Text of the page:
In addition to the sense of attentiveness and constructedness that permeates individual entries, when an entry is amassed as part of a larger collective, when it is read in relation to another entry or in relation to many entries, it acquires other new meanings. This particular office scene is depicted on the same page as a much more intimate, smaller, and single-paneled entry, dated May 11, 2003. A woman’s breast, lightly shadowed and in profile, is the focal point of this loosely drawn rectangular panel, and a sketched face with pursed lips and clearly delineated long eyelashes looms over the pointed nipple. In the background a series of diagonal lines calls attention to the corner of a window frame, with several small branches recalling another world outside this very intimate space. Taken together, in such close proximity, this page of the diary evokes the complex and often paradoxical web of intimacy, familiarity, and distance that an individual experiences over short time frames. A secret, sexual act can be observed, in the diary as in the mind of a participant, from a cool remove, or it can be juxtaposed with scenes that feel otherwise incompatible but nevertheless potentially connect to those previous private moments. The images of Vanessa at her office desk, clicking away at e-mail messages that cannot be deciphered by the reader, similarly demonstrate how trivial experiences that occur in public places can potentially relate to more intimate moments.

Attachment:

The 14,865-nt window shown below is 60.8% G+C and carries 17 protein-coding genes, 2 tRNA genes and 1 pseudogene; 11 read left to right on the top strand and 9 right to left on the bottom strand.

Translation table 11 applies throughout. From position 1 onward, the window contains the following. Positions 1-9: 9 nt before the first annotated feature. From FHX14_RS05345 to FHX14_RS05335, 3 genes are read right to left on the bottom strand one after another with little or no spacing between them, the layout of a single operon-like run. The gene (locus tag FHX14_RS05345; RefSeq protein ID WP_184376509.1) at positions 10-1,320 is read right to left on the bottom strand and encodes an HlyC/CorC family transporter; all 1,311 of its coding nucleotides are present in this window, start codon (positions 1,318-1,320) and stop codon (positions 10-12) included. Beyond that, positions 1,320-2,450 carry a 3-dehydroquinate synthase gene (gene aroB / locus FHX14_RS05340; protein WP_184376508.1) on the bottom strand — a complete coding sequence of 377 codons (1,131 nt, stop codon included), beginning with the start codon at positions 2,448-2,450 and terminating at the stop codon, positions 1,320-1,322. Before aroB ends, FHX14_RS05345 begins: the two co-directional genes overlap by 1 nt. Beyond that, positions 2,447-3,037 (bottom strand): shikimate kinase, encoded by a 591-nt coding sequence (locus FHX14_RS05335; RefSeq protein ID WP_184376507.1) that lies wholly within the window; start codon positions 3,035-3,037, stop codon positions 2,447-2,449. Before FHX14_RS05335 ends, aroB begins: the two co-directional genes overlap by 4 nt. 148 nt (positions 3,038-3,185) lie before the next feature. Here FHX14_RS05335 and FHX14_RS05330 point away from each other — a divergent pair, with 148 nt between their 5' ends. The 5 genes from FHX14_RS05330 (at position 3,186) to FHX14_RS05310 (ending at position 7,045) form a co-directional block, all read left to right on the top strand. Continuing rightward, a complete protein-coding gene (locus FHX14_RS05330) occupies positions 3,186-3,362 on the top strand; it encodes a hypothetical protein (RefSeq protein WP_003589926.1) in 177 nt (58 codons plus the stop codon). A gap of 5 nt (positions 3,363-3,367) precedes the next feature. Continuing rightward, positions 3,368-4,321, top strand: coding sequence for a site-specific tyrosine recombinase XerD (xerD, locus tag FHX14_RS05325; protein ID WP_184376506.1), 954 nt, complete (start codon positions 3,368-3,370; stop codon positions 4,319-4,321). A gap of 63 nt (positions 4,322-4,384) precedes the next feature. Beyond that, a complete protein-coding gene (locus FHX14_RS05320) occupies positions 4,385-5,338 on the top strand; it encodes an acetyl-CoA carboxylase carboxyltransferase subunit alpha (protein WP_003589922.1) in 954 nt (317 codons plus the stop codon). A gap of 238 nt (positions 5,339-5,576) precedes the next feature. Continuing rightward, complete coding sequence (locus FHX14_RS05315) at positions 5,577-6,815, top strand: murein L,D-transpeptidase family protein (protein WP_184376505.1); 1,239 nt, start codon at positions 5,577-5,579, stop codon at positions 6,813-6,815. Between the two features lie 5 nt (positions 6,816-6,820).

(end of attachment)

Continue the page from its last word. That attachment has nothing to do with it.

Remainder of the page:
These engagements additionally complicate the notion of the diary as a space reserved solely for the reflection or refraction of one’s intimate or “personal” thoughts and experiences. As many critics have pointed out, while the diary can focus on an exploration of a person’s “inward journey,” meaning her interior thoughts and emotions, “the reader must remember that the idea of the diary as the arena of the secret, inner life is a relatively modern idea and describes only one kind of diary” (Culley, “Preface” xiii). In other words, to presume diary making to be an act of confession and self-contemplation, one that focuses exclusively on an individual’s secret or private experiences and reflections, is an assumption that ignores not only many of the historical precursors to the modern day diary but also overlooks the many different functions of the diary that exist even today.